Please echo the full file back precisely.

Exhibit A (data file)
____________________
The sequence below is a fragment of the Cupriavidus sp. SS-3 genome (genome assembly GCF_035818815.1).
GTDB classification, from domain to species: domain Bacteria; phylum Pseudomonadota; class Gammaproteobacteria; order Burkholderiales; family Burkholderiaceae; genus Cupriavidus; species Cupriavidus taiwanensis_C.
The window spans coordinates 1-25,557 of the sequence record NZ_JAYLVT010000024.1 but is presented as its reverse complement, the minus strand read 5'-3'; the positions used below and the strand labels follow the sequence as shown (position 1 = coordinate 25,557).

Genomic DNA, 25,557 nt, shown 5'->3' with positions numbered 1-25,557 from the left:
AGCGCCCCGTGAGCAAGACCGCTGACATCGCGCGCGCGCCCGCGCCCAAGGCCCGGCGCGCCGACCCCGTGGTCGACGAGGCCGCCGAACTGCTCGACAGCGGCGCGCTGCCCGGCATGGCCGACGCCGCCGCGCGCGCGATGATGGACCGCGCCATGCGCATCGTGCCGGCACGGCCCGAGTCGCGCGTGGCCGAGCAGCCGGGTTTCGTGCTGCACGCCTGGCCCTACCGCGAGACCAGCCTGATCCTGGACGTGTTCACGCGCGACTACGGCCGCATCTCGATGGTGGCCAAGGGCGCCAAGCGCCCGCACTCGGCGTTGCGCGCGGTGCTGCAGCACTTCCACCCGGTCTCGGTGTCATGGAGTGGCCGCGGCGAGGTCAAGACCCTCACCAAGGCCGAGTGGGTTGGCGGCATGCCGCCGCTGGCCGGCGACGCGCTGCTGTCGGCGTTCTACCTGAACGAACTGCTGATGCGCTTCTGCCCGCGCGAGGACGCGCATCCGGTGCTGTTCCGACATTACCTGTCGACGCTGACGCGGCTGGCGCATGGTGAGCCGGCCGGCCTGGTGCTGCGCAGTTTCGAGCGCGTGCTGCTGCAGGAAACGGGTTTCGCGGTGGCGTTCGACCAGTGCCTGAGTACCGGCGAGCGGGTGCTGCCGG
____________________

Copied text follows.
The sequence below is a fragment of the Cupriavidus sp. SS-3 genome (genome assembly GCF_035818815.1).
GTDB classification, from domain to species: domain Bacteria; phylum Pseudomonadota; class Gammaproteobacteria; order Burkholderiales; family Burkholderiaceae; genus Cupriavidus; species Cupriavidus taiwanensis_C.
The window spans coordinates 1-25,557 of the sequence record NZ_JAYLVT010000024.1 but is presented as its reverse complement, the minus strand read 5'-3'; the positions used below and the strand labels follow the sequence as shown (position 1 = coordinate 25,557).

Genomic DNA, 25,557 nt, shown 5'->3' with positions numbered 1-25,557 from the left:
AGCGCCCCGTGAGCAAGACCGCTGACATCGCGCGCGCGCCCGCGCCCAAGGCCCGGCGCGCCGACCCCGTGGTCGACGAGGCCGCCGAACTGCTCGACAGCGGCGCGCTGCCCGGCATGGCCGACGCCGCCGCGCGCGCGATGATGGACCGCGCCATGCGCATCGTGCCGGCACGGCCCGAGTCGCGCGTGGCCGAGCAGCCGGGTTTCGTGCTGCACGCCTGGCCCTACCGCGAGACCAGCCTGATCCTGGACGTGTTCACGCGCGACTACGGCCGCATCTCGATGGTGGCCAAGGGCGCCAAGCGCCCGCACTCGGCGTTGCGCGCGGTGCTGCAGCACTTCCACCCGGTCTCGGTGTCATGGAGTGGCCGCGGCGAGGTCAAGACCCTCACCAAGGCCGAGTGGGTTGGCGGCATGCCGCCGCTGGCCGGCGACGCGCTGCTGTCGGCGTTCTACCTGAACGAACTGCTGATGCGCTTCTGCCCGCGCGAGGACGCGCATCCGGTGCTGTTCCGACATTACCTGTCGACGCTGACGCGGCTGGCGCATGGTGAGCCGGCCGGCCTGGTGCTGCGCAGTTTCGAGCGCGTGCTGCTGCAGGAAACGGGTTTCGCGGTGGCGTTCGACCAGTGCCTGAGTACCGGCGAGCGGGTGCTGCCGG